When I decided to return this year to India, I did so with the city of Varanasi in mind. Yes, it’s as manic and overbearing as any Indian city, an unbridled mess that is one, if not the dirtiest city in India (and it has some pretty steep competition). All that said, to get the chance to wield a camera there one more time was reason enough for a return to India for me.
– Mark Twain commenting on Varanasi
Varanasi, the Hindu holy city by the sacred myth-laden River Ganges, is the centre of the Hindu world (it was said to have been founded by the Hindu God Shiva) and one of the oldest cities on earth, having a religious history stretching back to the 6th century BC. It’s also a unique, world-class people-watching destination. The everyday activity on the ghats lining the river – people bathing, washing clothes, doing yoga, offering blessings, selling flowers, getting a haircut or a shave, a massage, playing cricket or just hanging out – is traditional India at its most vibrant, colourful & picturesque. Photo opportunities abound. And then some.
India, a country of 1.3 billion people, 82% of which are Hindus, has thousands of Hindu holy sites. Seven, a number with special significance in Hinduism, of these are sacred cities, major pilgrimage centres, with Varanasi the most revered of the lot – it’s the chosen final pilgrimage destination for the very sick or elderly as it is said dying in this sacred city releases a person from the Hindu cycle of rebirth. Pilgrims come here to bathe in the Ganges, regarded by them as amrita, the elixir of life, believing that by doing so will bring purity to the living (cleansing of the soul) and salvation to the dead.
Whether it does indeed cleanse their souls or not, I doubt it cleanses much else. Thirty large sewers in the Varanasi area alone are continually discharging into the river & its water is so polluted that it’s certified septic, meaning no dissolved oxygen exists. It’s a cesspit of nastiness and to see people washing and swimming in it, all in the name of religion, makes me, a nice, clean, freshwater-advocating soul, shudder.
The above picture is an early morning picture of activity at Dashaswamedh Ghat, one of about 80 bathing or cremation ghats that line the 7 kilometre western bank of the Ganges River. Spiritual life in Varanasi has always revolved around the city ghats, & the riverbank is built high with 18th & 19th century pavilions, terraces and palaces, all lined with a chain of ghats leading down to the water. Each ghat has an associated place of worship (a nearby temple for example) where the devotees come to pray, before dunking themselves in the river. Spiritual life in Varanasi has always revolved around the ghats, used for centuries in India primarily for worship but also for bathing and washing clothes.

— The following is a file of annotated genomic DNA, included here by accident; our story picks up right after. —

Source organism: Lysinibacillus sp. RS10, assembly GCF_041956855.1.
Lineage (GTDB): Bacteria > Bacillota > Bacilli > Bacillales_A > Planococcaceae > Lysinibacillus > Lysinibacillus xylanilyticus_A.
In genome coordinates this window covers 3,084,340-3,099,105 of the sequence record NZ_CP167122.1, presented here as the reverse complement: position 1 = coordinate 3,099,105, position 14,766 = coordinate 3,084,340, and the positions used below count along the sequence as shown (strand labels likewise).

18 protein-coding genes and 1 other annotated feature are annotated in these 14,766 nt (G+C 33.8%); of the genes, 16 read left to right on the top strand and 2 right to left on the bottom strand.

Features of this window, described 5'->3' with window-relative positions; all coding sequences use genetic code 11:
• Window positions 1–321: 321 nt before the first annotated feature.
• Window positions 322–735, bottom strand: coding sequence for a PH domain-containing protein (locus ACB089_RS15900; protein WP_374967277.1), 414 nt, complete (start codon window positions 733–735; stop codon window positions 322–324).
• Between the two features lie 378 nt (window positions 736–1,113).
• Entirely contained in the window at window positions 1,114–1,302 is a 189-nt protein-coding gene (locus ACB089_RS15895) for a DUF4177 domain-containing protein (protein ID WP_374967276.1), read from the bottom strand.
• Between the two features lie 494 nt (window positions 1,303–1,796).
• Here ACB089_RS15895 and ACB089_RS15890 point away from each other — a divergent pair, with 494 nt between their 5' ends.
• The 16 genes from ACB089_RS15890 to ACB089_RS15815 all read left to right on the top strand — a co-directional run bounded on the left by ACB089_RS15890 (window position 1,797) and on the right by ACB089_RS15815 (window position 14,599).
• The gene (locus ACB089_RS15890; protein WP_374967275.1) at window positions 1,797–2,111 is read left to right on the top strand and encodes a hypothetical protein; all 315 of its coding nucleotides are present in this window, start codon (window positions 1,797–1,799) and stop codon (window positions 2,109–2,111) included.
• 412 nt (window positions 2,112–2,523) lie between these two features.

In a city that looks and feels (and is) as old as Varanasi, it’s hard to believe there is actually an Old City. But there is. It’s a disorientating labyrinth of atmospheric & narrow – too narrow for vehicular traffic – lanes leading away from the ghats at the rivers edge. The Old City is actually only a few hundred years old but because of all the claustrophobia, noise, dust & mayhem it looks, feels & smells much, much older. It’s a great place to get lost (doing so is virtually guaranteed) and an even better place to bring a camera.
Third Time’s a Charm
On my last, second visit to Varanasi, a three-day stint in March 2008, I captured some of my very favourite travel pictures. That visit still remains one of my fondest photographic experiences. This time, & with having such high expectations upon my return, I was a little disappointed photographically with Varanasi (maybe I should have left well enough alone). While I got quite a few images I liked this time around I just didn’t find the overall Varanasi photography experience as satisfying as I remember it being. The city, as manic and overbearing as any Indian city, wasn’t as bustling. It wasn’t as colourful. It wasn’t as vibrant. It wasn’t as (insert suitable adjective here). In a nutshell I didn’t find it as photogenic. And it wasn’t for the want of trying. I was down by the river for sunrise two mornings in a row, was also there well after nightfall & in-between I wandered the maze of ramshackle, atmospheric lanes in the Old City. Upon reflection I did capture quite a few images I liked but at the time of capture I couldn’t help but feel underwhelmed. Silly really.